I punched my code and got the first of a half dozen voice messages:
“This is Doreen Silva,” came the voice on the second message, “thought you ought to know we’re going to be selling the house.”
Did I hear that correctly, I thought, “Selling?” I replayed the message. There was no question what she said.
Doreen and Ken Silva, and scores of people who helped them, made Warwick proud when their house at 106 Yucatan Drive was selected for the television series ABC’s “Extreme Makeover: Home Edition” more than three years ago.
The story was of giving. Giving on the part of Doreen and Ken who had fostered numerous children and, in addition to their two biological children, had adopted three more. A bigger house meant they would be able to foster and adopt more children. Since then, they have adopted one more and three are in pre-adoptive placement.
It was also a story of community giving – “outpouring” is a better word. The city, businesses, churches, non-profits and individuals pooled resources. City crews leveled the cottage that contained lead paint and would have been a nightmare to expand. In a week, while the Silva family was treated to a vacation at Disney World, their dream house was built. Rooms were designed around the special likes of each of the children; there is a double car garage large enough for Ken to work on his two race cars – Friday nights at the Seekonk Speedway is a summer tradition – and the backyard was transformed into an elaborate playground, complete with tree house.
On Friday, DJ and Realtor Chris Whitten listed the house for $409,900.
“I love this house,” Doreen said Saturday sitting at a dining room table that looked like it should be in the chow hall of an Army base. The family is big and promises to get bigger sooner. The Silvas continue to foster children in addition to their own kids, and if everything goes to plan, they will soon be a family of 11.
The house could easily accommodate more and life would have gone on. It’s comfortable. There’s a routine. It’s secure. Ken works for the city’s Department of Public Works. Doreen home schools the children. Their church, as well as their friends and family, are here. Doreen grew up in Warwick and Ken moved here when he was in high school.
Now, if their dream comes true, all of that will change. Already there is a certain amount of uncertainty to what they’re doing and there promises to be a lot more if the house sells.
The dream – it’s really a calling – is to help families so that their children don’t end up in foster care. To do it means pulling up roots here and heading north.
Doreen is hesitant to name the location, as acquisition of the property, which she plans to name Salamander Ranch, is contingent upon sale of the house here. Let’s just say it’s out of state and more than three hours drive away.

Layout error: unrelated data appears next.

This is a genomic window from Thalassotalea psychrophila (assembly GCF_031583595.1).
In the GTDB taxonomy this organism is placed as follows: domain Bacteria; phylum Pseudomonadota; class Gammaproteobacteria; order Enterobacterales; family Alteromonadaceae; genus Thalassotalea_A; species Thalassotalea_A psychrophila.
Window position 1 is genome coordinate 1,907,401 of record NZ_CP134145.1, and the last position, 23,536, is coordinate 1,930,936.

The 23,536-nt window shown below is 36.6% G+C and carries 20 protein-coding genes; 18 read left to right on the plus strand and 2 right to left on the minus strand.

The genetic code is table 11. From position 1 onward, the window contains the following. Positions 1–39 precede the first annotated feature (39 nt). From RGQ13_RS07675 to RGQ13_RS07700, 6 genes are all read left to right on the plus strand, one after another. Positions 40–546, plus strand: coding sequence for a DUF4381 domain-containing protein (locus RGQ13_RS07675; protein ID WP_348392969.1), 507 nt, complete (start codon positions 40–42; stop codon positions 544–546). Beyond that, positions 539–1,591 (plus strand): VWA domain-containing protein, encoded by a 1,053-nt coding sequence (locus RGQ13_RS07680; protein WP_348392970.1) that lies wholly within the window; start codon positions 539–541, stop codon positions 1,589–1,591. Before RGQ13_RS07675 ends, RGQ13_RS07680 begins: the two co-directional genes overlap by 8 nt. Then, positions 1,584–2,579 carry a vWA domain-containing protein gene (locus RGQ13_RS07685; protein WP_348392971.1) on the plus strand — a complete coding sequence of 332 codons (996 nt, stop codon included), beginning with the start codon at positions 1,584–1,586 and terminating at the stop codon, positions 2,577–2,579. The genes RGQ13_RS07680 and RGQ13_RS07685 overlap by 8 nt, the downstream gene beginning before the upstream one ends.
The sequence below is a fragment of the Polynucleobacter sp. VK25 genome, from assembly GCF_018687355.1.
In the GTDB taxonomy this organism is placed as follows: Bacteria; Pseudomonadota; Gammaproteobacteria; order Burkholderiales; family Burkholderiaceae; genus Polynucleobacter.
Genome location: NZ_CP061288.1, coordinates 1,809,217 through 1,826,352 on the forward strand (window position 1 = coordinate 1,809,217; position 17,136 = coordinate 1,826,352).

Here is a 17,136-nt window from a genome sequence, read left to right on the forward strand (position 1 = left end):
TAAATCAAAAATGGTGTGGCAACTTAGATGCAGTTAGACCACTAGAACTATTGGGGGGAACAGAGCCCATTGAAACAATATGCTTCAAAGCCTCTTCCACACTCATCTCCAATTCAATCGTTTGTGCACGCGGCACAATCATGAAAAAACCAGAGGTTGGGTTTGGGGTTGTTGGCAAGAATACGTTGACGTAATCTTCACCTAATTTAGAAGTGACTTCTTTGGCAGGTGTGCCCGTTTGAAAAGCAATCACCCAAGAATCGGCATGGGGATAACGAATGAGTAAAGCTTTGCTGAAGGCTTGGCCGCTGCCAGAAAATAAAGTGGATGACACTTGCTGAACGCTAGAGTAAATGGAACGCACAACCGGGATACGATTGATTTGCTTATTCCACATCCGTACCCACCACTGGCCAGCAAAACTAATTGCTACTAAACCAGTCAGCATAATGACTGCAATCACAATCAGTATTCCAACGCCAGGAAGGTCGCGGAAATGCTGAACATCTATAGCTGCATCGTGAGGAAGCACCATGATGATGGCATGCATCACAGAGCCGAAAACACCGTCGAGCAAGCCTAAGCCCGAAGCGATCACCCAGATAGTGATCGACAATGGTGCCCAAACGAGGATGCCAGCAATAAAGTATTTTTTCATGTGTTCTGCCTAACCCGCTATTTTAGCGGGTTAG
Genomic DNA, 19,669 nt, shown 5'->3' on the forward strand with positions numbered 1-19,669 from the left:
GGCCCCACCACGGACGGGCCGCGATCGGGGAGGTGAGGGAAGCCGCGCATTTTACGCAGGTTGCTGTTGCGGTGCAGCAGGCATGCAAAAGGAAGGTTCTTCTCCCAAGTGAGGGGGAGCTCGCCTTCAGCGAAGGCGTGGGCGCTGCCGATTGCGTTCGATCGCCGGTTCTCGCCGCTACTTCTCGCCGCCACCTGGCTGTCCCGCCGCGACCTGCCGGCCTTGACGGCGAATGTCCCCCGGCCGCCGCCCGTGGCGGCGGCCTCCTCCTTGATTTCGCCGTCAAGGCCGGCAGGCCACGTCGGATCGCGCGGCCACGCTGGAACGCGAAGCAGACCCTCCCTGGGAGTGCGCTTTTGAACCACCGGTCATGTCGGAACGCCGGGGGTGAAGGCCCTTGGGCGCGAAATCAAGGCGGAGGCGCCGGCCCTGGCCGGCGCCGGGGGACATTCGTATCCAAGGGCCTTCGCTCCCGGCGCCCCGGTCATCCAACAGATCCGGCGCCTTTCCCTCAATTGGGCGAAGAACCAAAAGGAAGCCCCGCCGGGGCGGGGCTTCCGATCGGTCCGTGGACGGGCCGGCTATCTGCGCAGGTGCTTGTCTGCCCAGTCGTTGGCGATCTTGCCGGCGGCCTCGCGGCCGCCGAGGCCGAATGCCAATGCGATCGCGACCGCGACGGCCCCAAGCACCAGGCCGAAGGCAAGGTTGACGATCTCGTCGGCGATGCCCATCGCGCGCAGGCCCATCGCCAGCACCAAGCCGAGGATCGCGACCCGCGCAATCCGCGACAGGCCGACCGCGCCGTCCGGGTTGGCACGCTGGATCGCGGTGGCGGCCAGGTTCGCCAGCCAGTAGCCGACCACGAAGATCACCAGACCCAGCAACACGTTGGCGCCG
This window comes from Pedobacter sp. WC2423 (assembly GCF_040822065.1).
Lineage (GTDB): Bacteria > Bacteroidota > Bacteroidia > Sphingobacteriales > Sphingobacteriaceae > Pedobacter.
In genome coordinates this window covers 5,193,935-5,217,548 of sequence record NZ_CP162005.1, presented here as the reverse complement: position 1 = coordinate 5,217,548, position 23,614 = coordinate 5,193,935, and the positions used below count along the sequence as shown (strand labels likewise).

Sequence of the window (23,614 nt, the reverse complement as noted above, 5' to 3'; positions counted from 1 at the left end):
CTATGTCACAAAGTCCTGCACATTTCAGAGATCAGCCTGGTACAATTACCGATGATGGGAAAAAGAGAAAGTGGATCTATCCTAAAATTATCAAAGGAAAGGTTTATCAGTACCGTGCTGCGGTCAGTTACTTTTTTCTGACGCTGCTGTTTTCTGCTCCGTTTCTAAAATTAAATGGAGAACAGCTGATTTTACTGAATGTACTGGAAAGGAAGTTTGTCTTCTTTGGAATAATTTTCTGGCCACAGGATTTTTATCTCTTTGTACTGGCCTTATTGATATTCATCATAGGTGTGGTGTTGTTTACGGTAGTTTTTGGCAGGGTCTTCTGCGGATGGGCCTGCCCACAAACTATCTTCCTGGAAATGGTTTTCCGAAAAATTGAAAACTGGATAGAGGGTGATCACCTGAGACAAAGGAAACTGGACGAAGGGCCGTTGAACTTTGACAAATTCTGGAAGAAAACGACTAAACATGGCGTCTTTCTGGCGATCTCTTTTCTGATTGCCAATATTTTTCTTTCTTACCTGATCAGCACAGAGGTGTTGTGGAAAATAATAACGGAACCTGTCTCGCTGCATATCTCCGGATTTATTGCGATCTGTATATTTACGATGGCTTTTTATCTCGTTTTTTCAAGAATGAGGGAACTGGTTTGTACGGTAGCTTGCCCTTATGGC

It’s a big property and probably was a campground at one time. It is on a dirt road with maybe no more than 12 other homes. The house has five bedrooms. There’s an in-law apartment big enough for their son, Kenny, who will soon be 18. There’s a lake. There’s a barn and they could have horses and other animals. There’s even a baseball diamond.
Doreen said she knew as soon as she stepped on the property it was what she had been dreaming of.
“It was a vision of everything we could do. I could see the people I could help, but we never could have afforded it.”
There was no way they could buy the place, but on faith they submitted an offer for half what the owner was asking. Now they have an agreement to purchase it.
She has written the articles of incorporation for a non-profit organization that would operate the ranch and enable them to apply for supporting grants. She has researched state laws and talked to that state’s department of children and family services. She has checked out that state’s regulations regarding home schooling and found it is more rigorous than Rhode Island, but she’s ready to do that.
“Hopefully we’ll fill a void in foster care,” Doreen says. The organization would provide educational programs and supportive services. Families could visit the ranch where they would be exposed to a loving and caring environment. There would be a petting zoo with goats and bunnies for the children. It would be a day camp for families in crisis.
“This project is more work than I have done in my life,” says Doreen.
Ken, who remained silent most of the interview, injected, “When you get a calling from the Lord, you can’t fight it.”
For him, assuming the house sells and they close on the other property, it means finding another job. His plan is to stay on with the city until he finds something, which would mean staying with family here and commuting for the weekends to the ranch. He would be selling his race car and giving up that passion for the time being.
What about the people who made the Extreme Makeover a reality, who had embraced them, even though in many cases they had never met them? Is this an abandonment of all they did?
Doreen and Ken think not.
“There is a lot of love,” Doreen says of what went into transforming their house, and, in the process, opening greater opportunities. She says all that generosity and love is part of her family. It is something she can never forget.
“I can take all of that to this place. Build something that will help the community.”
While she has not thought of it in those terms, she agrees that what lies ahead is an investment. The family is investing the good will that people have bestowed upon them; with that they will be able to help countless more.
You might think of it as the “extreme return” and unquestionably more rewarding than the stock market.